Fimbank will be able to move first to bring Islamic banking to Malta, tap new markets, and target larger clients if Middle Eastern institutional investors take a controlling interest in the next few months, bank president Margrith Lütschg-Emmenegger has told The Times Business.
With a commitment for additional equity of $160 million – which doubles Fimbank’s equity over the next 18 months – the Malta-headquartered trade finance bank has the potential to triple, even quadruple, its balance sheet over the next five years, she said.
Ms Lütschg-Emmenegger underlined how Fimbank is headed towards a major strategic turning point if the joint offer by Kuwait-licensed Burgan Bank SAK and Bahrain-licensed United Gulf Bank BSC is given the green light by shareholders at the extraordinary general meeting on January 31. The development is also subject to regulatory approval.
Both are part of the Kuwait Projects Company Group, which has significant investments in the Middle East and North Africa. Initially, Burgan and UGB will acquire 37.04 per cent of the bank’s capital through a combination of debt-to-asset swap and an outright acquisition, both with Massaleh Investments KSCC.
Massaleh is a wholly owned subsidiary of Kuwaiti Interests for Development Holding KSC, whose shareholders are members of the Musaad Al Saleh family. It holds a 38.52 per cent shareholding in the Fimbank Group.
UGB will provide a convertible loan of $60 million to the bank which may be converted into newly issued listed shares to the bank. UGB is expected to launch a bid for shares held by other shareholders. Fimbank will launch a $100 million rights issue.
“This is a positive development all round, Ms Lütschg-Emmenegger said. “Fimbank brings trade finance expertise to the table. In turn, the investors bring a rating well above investment grade, so critical in today’s operating environment. Fimbank will finally be able to potentially achieve investment grade status too, and will be able to obtain funding lines with other banks by being part of this group.”
Becoming an investment grade bank will open several doors to Fimbank: in Malta it will be able to do business with local and foreign insurance companies and Maltese-registered funds whose statutes often restrict them to partnering investment grade institutions. It will allow the bank to pursue its long-held ambition to establish a presence in Switzerland, which it has so far been unable to do fully.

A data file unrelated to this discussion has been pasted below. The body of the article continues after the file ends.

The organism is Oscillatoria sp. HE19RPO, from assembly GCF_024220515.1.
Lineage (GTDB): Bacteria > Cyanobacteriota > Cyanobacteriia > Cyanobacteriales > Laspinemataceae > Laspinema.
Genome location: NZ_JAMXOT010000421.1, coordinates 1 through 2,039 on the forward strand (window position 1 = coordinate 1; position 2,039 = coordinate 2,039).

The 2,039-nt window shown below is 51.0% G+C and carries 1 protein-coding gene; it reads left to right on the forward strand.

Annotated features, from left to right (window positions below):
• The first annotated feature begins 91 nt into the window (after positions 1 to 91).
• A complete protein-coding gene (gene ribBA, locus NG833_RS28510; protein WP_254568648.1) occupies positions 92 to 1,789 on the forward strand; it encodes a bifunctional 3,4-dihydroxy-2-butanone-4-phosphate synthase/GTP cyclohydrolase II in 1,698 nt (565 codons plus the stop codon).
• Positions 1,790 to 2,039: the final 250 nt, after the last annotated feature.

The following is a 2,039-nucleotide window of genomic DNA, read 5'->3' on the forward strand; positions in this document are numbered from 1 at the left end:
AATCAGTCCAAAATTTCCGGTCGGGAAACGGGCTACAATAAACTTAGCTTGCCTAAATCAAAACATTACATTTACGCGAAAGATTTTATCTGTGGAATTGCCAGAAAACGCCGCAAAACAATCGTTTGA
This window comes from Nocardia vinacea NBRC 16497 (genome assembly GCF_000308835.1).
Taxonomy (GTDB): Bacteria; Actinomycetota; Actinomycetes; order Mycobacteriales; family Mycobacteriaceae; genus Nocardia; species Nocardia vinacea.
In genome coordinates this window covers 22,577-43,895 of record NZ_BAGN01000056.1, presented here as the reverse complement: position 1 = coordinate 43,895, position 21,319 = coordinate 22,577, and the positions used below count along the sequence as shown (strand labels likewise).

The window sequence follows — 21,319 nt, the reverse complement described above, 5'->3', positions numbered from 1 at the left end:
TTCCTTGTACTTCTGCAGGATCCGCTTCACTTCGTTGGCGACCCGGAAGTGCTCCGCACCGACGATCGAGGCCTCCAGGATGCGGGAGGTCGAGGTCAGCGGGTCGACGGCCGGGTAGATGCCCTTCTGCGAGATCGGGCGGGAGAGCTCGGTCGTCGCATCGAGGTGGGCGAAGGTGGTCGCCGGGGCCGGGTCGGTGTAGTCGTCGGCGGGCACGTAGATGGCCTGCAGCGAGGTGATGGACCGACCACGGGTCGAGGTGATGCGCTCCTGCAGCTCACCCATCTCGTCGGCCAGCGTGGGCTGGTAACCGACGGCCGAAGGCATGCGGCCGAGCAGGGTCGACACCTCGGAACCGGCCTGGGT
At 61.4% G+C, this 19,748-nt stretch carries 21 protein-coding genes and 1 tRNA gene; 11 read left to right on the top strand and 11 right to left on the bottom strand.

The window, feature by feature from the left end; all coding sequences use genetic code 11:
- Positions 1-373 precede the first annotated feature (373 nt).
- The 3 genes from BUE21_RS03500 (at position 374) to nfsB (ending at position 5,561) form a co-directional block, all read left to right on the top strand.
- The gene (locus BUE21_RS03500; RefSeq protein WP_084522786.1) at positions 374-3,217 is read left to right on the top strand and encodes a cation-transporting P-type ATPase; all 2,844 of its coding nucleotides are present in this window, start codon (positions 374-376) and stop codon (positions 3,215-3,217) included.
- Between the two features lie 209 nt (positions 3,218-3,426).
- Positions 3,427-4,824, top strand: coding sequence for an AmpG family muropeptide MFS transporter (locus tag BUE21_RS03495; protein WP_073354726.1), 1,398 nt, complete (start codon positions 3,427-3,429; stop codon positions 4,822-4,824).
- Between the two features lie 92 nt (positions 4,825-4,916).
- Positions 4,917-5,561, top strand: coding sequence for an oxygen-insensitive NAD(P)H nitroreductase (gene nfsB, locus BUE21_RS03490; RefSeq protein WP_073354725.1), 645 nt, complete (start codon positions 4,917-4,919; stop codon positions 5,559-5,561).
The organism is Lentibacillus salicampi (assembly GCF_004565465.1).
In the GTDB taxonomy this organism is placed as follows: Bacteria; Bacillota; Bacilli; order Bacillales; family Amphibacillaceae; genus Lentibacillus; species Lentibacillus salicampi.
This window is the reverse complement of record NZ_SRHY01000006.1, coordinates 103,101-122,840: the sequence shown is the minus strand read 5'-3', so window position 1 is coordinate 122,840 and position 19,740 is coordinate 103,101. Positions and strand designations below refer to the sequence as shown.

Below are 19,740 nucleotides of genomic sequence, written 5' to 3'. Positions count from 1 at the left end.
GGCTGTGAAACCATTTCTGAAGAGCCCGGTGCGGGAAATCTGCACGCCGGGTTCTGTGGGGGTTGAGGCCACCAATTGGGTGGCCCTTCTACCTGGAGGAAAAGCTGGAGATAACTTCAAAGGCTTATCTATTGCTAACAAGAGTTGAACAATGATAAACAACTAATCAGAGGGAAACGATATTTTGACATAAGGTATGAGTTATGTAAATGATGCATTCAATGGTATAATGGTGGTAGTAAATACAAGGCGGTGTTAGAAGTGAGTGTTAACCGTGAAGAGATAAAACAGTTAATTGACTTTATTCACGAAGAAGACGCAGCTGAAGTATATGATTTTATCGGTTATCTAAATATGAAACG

Backed by increased access to Islamic finance expertise in Kuwait, Fimbank could enjoy first mover advantage by bringing a Shariah-compliant banking proposition to Malta. With growing demand for Islamic banking facilities in the region, Burgan Bank is keen to support the development of a ‘window’ for this sector in Malta, particularly as Kuwaiti regulation only allows the establishment of fully-fledged banks offering Islamic finance.
Burgan Bank and UGB, which gain European passporting rights in the transaction, put a larger, more diversified network at Fimbank’s disposal and will allow it to continue to build its emerging markets portfolio by pursuing business in new regions.
“The only country which we have in common in our networks is Turkey,” Ms Lütschg-Emmenegger added. “The investors’ have majority shareholding in banks in Iraq, Tunisia, Jordan, Algeria and Turkey. These are all markets we are keen to tap. Now Fimbank can also do some business in China – we were too small before.”
Fimbank will continue to operate under its current name and will maintain its independence similarly to all other banks in the Kuwaiti group’s portfolio. All acquired banks within the group have their own brands, management and boards.
The wider remit of Fimbank’s business will see staff numbers grow by approximately 50 in Malta in the shorter-term – Fimbank has increased space after moving to The Exchange in St Julian’s last summer – and teams across its forfaiting and factoring joint venture network will be strengthened.
Ms Lütschg-Emmenegger underlined how all stakeholders were set to benefit from the advantages of these developments at Fimbank. Malta’s financial services offering will be enhanced as a result and will contribute to cementing the island jurisdiction’s proposition.
Fimbank’s 900 minority shareholders could see the values the bank has aspired to, and be repaid for their 10-year support of the bank while it sought growth.
“Fimbank will have to think bigger now,” the president added. “Many of the larger corporates will become accessible customers to us. We hope to be able to grow the small customers alongside us. We will be able to be involved in larger deals with our present customers who are continuing to request larger limits.
“Fimbank will be more competitive on the banking circuit – we can handle better volumes and improve the risk profile, become involved in more syndicated loans and have additional lines.”
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